Signs and Symptoms of COPD

Signs and Symptoms of COPD

COPD (chronic obstructive pulmonary disease) is a form of chronic inflammatory lung disease most commonly caused by smoking.

The term refers to a group of lung conditions that result in breathing problems, including emphysema (damage to the air sacs in the lungs as the result of exposure to harmful substances found in cigarette smoke and other irritants) and chronic bronchitis (long-term inflammation of the lining of the bronchial tubes which carry air to the lungs).

COPD leads to an obstructed airflow from the lungs which gradually worsens over time. In the early stages, many people do not realise they have the condition but as it develops it can limit their day-to-day life. There is no cure for COPD, however there are treatments that can slow its progress and help to manage the symptoms.


Symptoms of COPD

The symptoms of COPD tend to develop when someone is in their 40s and 50s. Common signs of the disease include:

  • Increasing breathlessness. At first this may occur during physical activity but as the condition worsens it is common to wake up feeling breathless.
  • Tightness in the chest.
  • A persistent chesty cough that produces phlegm that may be clear, white, yellow or greenish.
  • Having to clear your throat repeatedly, particularly in the morning.
  • Frequent respiratory infections.
  • Flare up of symptoms during cold weather.

In the advanced stages there may be additional symptoms such as chest pain, swollen ankles due to fluid build-up, blueness of the lips or fingernails, fatigue and weight loss.


Causes of COPD

COPD produces symptoms in around 20-30% of chronic smokers, however many long-term smokers will experience reduced lung function. This is because the bronchial tubes and air sacs in your lungs lose their natural elasticity when they become diseased, resulting in them over-expanding and trapping some air within your lungs when you exhale.

Long-term cigarette use is a primary cause although not every smoker develops COPD. Experts believe that other factors play a role including genetics. Passive smokers are also susceptible to COPD, as are people who are exposed to high levels of dust, fumes or air pollution.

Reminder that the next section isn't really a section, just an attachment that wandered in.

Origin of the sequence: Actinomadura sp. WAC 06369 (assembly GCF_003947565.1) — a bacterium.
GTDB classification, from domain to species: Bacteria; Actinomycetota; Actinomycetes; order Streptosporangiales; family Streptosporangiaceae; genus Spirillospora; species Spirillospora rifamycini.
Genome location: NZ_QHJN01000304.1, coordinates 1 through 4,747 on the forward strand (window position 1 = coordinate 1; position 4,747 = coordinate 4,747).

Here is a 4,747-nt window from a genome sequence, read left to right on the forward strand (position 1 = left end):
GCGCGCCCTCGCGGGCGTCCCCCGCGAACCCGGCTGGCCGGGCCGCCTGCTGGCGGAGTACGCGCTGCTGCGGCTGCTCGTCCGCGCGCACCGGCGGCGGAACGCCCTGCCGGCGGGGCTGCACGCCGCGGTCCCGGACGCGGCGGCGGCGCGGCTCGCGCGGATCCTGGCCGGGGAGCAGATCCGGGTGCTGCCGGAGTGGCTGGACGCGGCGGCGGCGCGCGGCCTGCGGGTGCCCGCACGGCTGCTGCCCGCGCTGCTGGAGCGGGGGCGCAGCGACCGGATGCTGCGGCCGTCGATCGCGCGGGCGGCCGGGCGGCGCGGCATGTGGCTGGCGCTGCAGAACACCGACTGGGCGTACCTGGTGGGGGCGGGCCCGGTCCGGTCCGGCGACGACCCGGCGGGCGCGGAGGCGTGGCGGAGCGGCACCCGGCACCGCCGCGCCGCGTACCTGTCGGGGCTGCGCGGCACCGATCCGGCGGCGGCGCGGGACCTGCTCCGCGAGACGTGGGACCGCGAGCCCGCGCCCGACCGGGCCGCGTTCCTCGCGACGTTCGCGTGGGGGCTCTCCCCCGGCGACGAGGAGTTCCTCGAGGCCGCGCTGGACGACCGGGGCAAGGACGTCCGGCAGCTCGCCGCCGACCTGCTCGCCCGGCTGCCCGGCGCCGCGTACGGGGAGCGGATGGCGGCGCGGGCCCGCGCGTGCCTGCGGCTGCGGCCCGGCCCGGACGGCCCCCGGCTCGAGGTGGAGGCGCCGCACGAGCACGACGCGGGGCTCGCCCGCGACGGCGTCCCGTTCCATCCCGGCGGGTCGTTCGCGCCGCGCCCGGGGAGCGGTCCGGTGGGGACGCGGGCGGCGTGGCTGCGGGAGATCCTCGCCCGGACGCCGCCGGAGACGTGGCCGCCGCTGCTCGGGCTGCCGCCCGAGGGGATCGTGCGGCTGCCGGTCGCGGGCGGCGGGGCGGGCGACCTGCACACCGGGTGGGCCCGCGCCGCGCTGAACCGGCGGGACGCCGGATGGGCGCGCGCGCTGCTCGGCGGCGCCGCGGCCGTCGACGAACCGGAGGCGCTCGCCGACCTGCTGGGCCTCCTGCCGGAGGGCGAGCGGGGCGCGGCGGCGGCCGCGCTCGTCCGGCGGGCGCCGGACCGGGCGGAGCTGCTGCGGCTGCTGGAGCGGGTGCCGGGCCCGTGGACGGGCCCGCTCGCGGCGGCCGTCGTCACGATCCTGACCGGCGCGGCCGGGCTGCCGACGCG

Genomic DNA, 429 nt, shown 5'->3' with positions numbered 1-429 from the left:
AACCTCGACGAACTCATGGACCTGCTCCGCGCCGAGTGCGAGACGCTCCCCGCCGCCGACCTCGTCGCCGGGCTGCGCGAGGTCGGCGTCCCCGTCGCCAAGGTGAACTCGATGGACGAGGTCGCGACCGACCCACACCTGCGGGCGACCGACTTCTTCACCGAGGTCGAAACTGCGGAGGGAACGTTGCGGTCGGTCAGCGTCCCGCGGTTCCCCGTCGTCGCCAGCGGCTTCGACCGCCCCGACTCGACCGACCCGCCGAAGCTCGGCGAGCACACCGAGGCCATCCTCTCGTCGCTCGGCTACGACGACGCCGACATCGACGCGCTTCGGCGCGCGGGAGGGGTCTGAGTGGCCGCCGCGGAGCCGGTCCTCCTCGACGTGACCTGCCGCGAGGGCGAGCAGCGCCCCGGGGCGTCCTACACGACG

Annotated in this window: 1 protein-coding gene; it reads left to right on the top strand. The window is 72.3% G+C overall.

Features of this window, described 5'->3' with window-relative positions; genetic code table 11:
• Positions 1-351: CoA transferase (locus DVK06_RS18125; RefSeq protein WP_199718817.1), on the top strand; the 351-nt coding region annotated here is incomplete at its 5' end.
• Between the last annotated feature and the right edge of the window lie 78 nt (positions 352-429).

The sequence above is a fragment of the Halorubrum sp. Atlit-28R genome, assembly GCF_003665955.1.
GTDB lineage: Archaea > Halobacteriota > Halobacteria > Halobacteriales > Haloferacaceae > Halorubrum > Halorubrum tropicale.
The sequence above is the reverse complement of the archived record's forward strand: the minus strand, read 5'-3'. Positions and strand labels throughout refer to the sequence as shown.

Emphysema, which is one of the diseases linked to COPD, leads to destruction of the fragile walls of the alveoli which results in the small airways collapsing.

Chronic bronchitis leads to inflammation and narrowing of the bronchial tubes and the production of mucus in the lungs. The chronic cough associated with bronchitis is the result of trying to clear your airways.

In a very small number of cases – around 1% – a genetic disorder called alpha-1 antitrypsin deficiency is the cause. This leads to low levels of a protein that is secreted into the bloodstream by the liver.to helps protect the lungs.

You are most likely to develop COPD if you:

  • Have been a long-term smoker or have been regularly exposed to secondhand smoke.
  • Are exposed to harmful dust and chemicals in the workplace.
  • Have been regularly exposed to fumes from burning fuels for heating or cooking.
  • Have a chronic inflammatory disease of the airway – such as asthma – and smoke.
  • Are over the age of 40.
  • Have certain genetic factors that make you more susceptible.

Risk of other diseases

If you have COPD you are more likely to develop other potentially serious conditions, such as:

  • Pneumonia and other respiratory infections
  • Lung cancer
  • Heart disease and heart attack
  • Pulmonary hypertension, which is high blood pressure in the lung arteries
  • Depression, which can be exacerbated by living with a life-limiting condition

Diagnosis and Treatment of COPD

It is important to get an early diagnosis of COPD as there are a number of effective treatments that can help to control the symptoms and reduce the risk of complications.

A number of diagnostic tests may be used including lung function tests, CT scans and arterial blood gas analysis.

Among the treatments that may be offered are bronchodilators (normally in the form of an inhaler) and corticosteroid medications.

Talk to us if you require support or information about your condition.